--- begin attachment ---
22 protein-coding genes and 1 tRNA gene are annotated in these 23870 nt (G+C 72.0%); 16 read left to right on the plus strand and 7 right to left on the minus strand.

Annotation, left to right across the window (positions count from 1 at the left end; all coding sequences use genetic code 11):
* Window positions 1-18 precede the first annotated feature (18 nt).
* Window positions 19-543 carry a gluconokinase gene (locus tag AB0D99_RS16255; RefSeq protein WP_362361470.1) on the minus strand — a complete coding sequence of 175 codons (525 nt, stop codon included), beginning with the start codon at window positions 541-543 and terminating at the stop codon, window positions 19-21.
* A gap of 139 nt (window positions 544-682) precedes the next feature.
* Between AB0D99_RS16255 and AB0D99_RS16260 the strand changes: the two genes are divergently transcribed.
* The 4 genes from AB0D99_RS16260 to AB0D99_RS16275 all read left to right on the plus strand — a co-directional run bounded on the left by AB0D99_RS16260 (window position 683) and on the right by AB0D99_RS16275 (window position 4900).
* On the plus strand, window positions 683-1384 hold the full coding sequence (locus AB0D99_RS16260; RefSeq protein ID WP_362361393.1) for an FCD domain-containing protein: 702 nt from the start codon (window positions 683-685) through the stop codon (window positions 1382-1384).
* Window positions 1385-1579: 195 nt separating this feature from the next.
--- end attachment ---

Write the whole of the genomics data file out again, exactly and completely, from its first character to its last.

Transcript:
22 protein-coding genes and 1 tRNA gene are annotated in these 23870 nt (G+C 72.0%); 16 read left to right on the plus strand and 7 right to left on the minus strand.

Annotation, left to right across the window (positions count from 1 at the left end; all coding sequences use genetic code 11):
* Window positions 1-18 precede the first annotated feature (18 nt).
* Window positions 19-543 carry a gluconokinase gene (locus tag AB0D99_RS16255; RefSeq protein WP_362361470.1) on the minus strand — a complete coding sequence of 175 codons (525 nt, stop codon included), beginning with the start codon at window positions 541-543 and terminating at the stop codon, window positions 19-21.
* A gap of 139 nt (window positions 544-682) precedes the next feature.
* Between AB0D99_RS16255 and AB0D99_RS16260 the strand changes: the two genes are divergently transcribed.
* The 4 genes from AB0D99_RS16260 to AB0D99_RS16275 all read left to right on the plus strand — a co-directional run bounded on the left by AB0D99_RS16260 (window position 683) and on the right by AB0D99_RS16275 (window position 4900).
* On the plus strand, window positions 683-1384 hold the full coding sequence (locus AB0D99_RS16260; RefSeq protein ID WP_362361393.1) for an FCD domain-containing protein: 702 nt from the start codon (window positions 683-685) through the stop codon (window positions 1382-1384).
* Window positions 1385-1579: 195 nt separating this feature from the next.